Brama Grodzka: A Gate to a Shared Past
On March, 23, 2017, the Institute for Polish-Jewish Studies hosted an event about Brama Grodzka, a remarkabe grassroots initiative in Lublin, in southeastern Poland. Brama Grodzka hosts an exhibition about the history of the local Jewish community, including the history of its fate under German occupation, and initiates public and educational events about the shared past of Jews and Poles in Lublin. The initiative is named after one of the medieval city gates of this important Polish town.
The evening started out with a short introduction by François Guesnet (University College London) about the signifance of Lublin as the location of an important Jewish community. Leading talmudic commentators and Hasidic leaders made it an important center of Jewish learning. Also, the Council of Four Lands, one of the most remarkable institutions of Polish-Jewish self-governance, held yearly meetings for a significant period of time, during the annual fairs.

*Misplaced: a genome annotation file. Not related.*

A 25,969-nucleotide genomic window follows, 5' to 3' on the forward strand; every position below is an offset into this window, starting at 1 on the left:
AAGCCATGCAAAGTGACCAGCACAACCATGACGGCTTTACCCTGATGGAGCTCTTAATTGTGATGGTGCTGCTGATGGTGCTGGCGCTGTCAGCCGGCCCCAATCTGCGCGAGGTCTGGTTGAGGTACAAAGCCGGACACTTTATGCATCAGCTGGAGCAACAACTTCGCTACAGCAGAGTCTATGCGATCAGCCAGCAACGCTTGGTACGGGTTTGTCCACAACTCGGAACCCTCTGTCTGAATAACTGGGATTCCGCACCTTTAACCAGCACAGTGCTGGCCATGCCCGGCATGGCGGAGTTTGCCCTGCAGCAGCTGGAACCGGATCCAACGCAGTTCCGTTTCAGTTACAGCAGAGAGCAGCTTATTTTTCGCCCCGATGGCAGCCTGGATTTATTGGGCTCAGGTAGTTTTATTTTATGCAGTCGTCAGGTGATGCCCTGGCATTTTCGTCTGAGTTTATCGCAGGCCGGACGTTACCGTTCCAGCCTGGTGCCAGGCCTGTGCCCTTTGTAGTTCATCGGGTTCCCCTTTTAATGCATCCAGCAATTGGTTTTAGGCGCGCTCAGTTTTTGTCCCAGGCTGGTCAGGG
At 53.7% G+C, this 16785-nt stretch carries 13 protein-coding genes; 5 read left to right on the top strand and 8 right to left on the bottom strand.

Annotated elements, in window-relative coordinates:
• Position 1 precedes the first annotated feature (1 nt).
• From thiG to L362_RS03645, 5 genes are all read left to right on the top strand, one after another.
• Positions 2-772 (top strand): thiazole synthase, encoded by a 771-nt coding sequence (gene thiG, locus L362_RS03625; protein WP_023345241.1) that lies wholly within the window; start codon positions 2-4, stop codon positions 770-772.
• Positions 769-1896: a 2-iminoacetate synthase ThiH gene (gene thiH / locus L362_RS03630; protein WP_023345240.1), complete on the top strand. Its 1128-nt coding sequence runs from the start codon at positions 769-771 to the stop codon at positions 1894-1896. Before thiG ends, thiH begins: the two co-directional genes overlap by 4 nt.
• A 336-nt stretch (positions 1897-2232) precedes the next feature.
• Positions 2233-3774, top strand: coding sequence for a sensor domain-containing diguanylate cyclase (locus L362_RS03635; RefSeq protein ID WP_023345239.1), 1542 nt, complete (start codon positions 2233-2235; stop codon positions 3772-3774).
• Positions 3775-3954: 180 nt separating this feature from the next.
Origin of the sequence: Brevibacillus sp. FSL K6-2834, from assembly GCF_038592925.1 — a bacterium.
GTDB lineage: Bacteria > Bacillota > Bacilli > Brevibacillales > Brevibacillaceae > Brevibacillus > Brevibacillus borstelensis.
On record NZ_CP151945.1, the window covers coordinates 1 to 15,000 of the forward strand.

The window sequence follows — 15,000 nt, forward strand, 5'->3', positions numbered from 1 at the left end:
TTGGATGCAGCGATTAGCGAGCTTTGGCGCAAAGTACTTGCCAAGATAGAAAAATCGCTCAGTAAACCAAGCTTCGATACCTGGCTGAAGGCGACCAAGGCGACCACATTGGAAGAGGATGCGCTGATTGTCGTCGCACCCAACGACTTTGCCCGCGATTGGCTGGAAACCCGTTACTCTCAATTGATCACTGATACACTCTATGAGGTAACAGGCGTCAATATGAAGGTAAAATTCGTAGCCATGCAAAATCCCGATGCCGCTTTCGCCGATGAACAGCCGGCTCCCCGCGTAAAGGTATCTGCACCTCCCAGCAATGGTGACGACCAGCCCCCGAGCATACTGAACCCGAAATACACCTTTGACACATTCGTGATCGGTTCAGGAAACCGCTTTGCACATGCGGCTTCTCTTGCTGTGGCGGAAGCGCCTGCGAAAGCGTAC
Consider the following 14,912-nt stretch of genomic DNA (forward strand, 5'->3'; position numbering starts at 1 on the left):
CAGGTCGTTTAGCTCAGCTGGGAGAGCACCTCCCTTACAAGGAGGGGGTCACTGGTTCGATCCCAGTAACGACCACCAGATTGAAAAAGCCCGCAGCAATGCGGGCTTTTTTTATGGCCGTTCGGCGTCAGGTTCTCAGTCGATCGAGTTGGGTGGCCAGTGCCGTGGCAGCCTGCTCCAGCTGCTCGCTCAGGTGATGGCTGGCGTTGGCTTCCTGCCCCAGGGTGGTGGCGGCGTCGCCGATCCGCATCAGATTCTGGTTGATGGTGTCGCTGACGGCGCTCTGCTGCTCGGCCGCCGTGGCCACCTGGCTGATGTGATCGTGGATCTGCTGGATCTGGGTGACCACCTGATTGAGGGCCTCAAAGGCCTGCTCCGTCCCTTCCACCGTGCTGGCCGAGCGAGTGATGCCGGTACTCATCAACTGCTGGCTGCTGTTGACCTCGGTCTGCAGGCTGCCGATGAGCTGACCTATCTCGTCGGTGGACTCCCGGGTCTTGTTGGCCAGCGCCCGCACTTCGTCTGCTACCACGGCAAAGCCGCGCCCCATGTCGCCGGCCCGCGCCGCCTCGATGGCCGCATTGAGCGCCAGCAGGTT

The history and the wide-ranging activities of Brama Grodzka were presented in a comprehensive slide-show by Magdalena Dziaczkowska, former volunteer of the initative who now pursues an MA in Jewish Studies at the Jewish Studies Seminary (Hochschule für Jüdische Studien) in Heidelberg/Germany). Brama Grodzka has curated an exhibition about Jewish life in Lublin, supports local initiatives in the region to rediscover the Jewish past, and organises events about shared Jewish-Polish life in Lublin. The initiative also holds regular public events commemorating the fate of Jews during the German occupation, and provides information for school children on this topic. It also supports local initiatives in smaller towns of the Lublin region to recover a past which has been sidelined for many years.
The event took was supported by the Polish Cultural Institute, London, and took place at the Jewish cultural centre JW3, and was attended by an audience of around forty people. After the presentation of Ms Dziaczkowska, a lively discussion ensued, mostly about the echo of the activities of Brama Grodzka in Lublin itself.